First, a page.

In the 1980s, a well-intended shift in the use of opioids for pain management began taking hold in medical communities. Past fears of addiction gave way to the desire to do more for patients in pain, particularly hospice patients.

“The problem was, by the end of the 1990s, we were dispensing opioids like vending machines,” Dr. Anna Lembke said to medical professionals at Montrose Memorial Hospital’s Fall Clinic Sept. 28.

“Pretty much anybody who walked into the office and said ‘I have pain’ (would be prescribed) and today, we’re facing the worst opioid epidemic in U.S. history.”

Lembke, the chief of the addiction medicine dual diagnosis clinic at Stanford University School of Medicine, is also the author of “Drug Dealer, MD: How Doctors Were Duped, Patients Got Hooked, and Why It’s So Hard to Stop.”

It is now well-known that opioids are powerfully addictive, but, even now, doctors are over-prescribing opioids as painkillers.

As opioid-prescribing has quadrupled, so have opioid overdose deaths, Lembke said — and so-called “pill mill” doctors who do it on purpose for profit are not the main cause.

“It’s essential to realize it is not driven by a small subset of prolific prescribers. We are all prescribing too many opioids,” Lembke said.

In Colorado, 60 opioid prescriptions per 100 persons were written in 2016, Lembke said, citing Centers for Disease Prevention and Control data. In Montrose County, the rate was 80 prescriptions per 100 people.

“We are now in the second wave of this epidemic,” she said.

Additionally, opioid prescription misuse, addiction and related deaths have transferred to illicit opioids like heroin and the much more potent fentanyl.

Although deaths from prescription opioids have been going down, they remain at very high levels and, to-date, still outstrip deaths from illicit opioids.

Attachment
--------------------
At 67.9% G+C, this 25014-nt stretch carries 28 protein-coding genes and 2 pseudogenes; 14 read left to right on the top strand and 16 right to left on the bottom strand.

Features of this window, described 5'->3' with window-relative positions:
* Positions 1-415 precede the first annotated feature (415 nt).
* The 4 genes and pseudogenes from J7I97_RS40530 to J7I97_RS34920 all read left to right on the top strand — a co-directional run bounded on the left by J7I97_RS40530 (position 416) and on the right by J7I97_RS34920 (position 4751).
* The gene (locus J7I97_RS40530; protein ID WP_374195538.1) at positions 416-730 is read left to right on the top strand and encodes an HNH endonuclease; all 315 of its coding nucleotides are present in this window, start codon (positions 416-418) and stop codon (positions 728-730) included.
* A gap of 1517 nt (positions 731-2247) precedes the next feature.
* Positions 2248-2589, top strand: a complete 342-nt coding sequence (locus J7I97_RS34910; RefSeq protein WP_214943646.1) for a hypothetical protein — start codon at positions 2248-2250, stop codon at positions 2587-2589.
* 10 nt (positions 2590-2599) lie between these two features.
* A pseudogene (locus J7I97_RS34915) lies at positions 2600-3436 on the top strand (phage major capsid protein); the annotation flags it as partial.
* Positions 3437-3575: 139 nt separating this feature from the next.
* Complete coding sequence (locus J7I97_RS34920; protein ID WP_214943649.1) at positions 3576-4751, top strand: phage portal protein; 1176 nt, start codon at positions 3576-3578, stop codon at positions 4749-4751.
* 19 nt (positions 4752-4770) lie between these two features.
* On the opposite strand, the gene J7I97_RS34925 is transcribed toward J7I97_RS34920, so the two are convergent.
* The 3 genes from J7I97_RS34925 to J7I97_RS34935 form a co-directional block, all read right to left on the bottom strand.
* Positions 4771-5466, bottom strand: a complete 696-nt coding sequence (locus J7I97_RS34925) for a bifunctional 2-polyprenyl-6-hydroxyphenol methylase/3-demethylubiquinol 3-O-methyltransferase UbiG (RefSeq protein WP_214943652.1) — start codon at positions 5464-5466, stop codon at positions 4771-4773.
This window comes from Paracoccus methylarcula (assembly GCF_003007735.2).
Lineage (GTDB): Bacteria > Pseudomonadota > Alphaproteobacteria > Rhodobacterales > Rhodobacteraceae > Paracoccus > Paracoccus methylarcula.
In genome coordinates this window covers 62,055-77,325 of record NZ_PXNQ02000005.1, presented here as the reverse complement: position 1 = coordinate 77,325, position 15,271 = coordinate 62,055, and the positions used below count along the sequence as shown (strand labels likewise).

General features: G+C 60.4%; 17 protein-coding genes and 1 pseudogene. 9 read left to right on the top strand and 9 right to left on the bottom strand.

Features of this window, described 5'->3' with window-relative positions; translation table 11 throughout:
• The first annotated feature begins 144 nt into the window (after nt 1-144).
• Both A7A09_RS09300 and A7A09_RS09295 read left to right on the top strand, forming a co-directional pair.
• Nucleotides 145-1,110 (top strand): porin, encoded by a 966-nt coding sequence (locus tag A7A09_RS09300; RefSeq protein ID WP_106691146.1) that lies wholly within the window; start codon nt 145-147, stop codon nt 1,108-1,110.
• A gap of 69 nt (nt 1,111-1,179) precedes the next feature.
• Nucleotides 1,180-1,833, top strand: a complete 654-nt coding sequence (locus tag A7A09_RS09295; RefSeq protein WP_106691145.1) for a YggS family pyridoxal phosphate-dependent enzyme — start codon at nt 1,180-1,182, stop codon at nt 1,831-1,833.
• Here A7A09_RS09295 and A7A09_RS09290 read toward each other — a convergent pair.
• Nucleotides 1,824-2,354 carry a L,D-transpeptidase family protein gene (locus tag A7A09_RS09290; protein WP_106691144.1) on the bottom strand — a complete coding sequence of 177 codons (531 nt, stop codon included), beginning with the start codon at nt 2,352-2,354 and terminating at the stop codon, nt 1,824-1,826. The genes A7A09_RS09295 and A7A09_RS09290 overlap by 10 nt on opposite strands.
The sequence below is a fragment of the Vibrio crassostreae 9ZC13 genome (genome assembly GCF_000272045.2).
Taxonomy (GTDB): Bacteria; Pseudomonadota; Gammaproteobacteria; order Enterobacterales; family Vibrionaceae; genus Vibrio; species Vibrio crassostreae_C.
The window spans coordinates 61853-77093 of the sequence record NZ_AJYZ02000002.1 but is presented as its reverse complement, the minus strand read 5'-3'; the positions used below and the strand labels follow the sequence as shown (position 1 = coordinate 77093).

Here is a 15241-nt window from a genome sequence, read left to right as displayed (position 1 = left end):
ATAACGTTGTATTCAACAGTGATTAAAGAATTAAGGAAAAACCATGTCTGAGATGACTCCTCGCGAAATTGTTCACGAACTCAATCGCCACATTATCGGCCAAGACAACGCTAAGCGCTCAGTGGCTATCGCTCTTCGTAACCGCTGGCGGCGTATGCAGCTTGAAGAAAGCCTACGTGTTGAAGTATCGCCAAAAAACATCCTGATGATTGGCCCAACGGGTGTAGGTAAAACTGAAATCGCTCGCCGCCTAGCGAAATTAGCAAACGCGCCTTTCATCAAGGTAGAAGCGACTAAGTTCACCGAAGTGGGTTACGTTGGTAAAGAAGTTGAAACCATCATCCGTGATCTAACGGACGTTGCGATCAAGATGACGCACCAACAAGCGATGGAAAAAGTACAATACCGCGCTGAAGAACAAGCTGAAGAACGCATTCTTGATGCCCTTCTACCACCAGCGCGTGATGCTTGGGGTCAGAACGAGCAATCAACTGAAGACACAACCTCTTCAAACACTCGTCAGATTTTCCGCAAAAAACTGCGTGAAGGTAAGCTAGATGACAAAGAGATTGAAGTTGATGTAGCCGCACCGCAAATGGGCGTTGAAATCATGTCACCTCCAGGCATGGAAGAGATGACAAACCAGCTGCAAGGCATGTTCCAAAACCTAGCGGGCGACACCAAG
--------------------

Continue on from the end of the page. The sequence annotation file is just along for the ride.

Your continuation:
“We still have very serious prescription opioid problems,” Lembke said.

Lembke in her address touched on another “hidden, over-prescribing problem” — benzodiazepines. When used in conjunction with opioids, these increase the risk of death nearly fourfold, and remain potentially fatal on their own.

In physician-specific information, Lembke spoke of the “medicalization of poverty,” as well as other pressures doctors face, as more and more become the employees of large, integrated health centers, which base things like pay and promotion on patient satisfaction.

A patient addicted to opioids is unlikely to be happy if confronted or denied a prescription, a point Lembke later drove home in video reenactments.

Additionally, in the last three years, physicians are being increasingly asked to also address patients’ psychological and socio-economic problems, “but we have not been given the resources to do this,” Lembke said, calling this the medicalization of poverty and an invisible force inside the medical system.

“We are forced to bio-medicalize problems that are not in fact biological, or if we do that, we prescribe a pill.”

Lembke also probed cultural narratives that have caused people to believe pain is dangerous and the body cannot heal itself. The same type of narrative casts the doctor as “superman,” she said.

She also tackled myths surrounding opioids.

There is no evidence opioids are effective for chronic pain beyond 12 weeks and the evidence that exists for the efficacy of shorter periods is flimsy — as well as funded by drug makers, Lembke said.

Another myth: That fewer than 1 percent of people who were prescribed opioids by a doctor for a bona fide pain condition will become addicted.

“That is not true,” Lembke said.

Instead, the evidence shows 25 percent of such patients will develop opioid misuse (taking the drug for other than its prescribed purpose), and of these, 10 to 15 percent become addicted.

“The fact that we haven’t been able to make more progress, the fact that, despite our increased awareness about there being an epidemic and major problem … I think it warrants a deeper look,” Lembke said earlier in her address.

“I would argue that this epidemic is really the canary in the coal mine because it is in fact the symptom of a faltering health care system that opioids have become the solution, not to a patient’s problems, but to doctors’ problems.”

Katharhynn Heidelberg is an award-winning journalist and the senior writer for the Montrose Daily Press. Follow her on Twitter @kathMDP.

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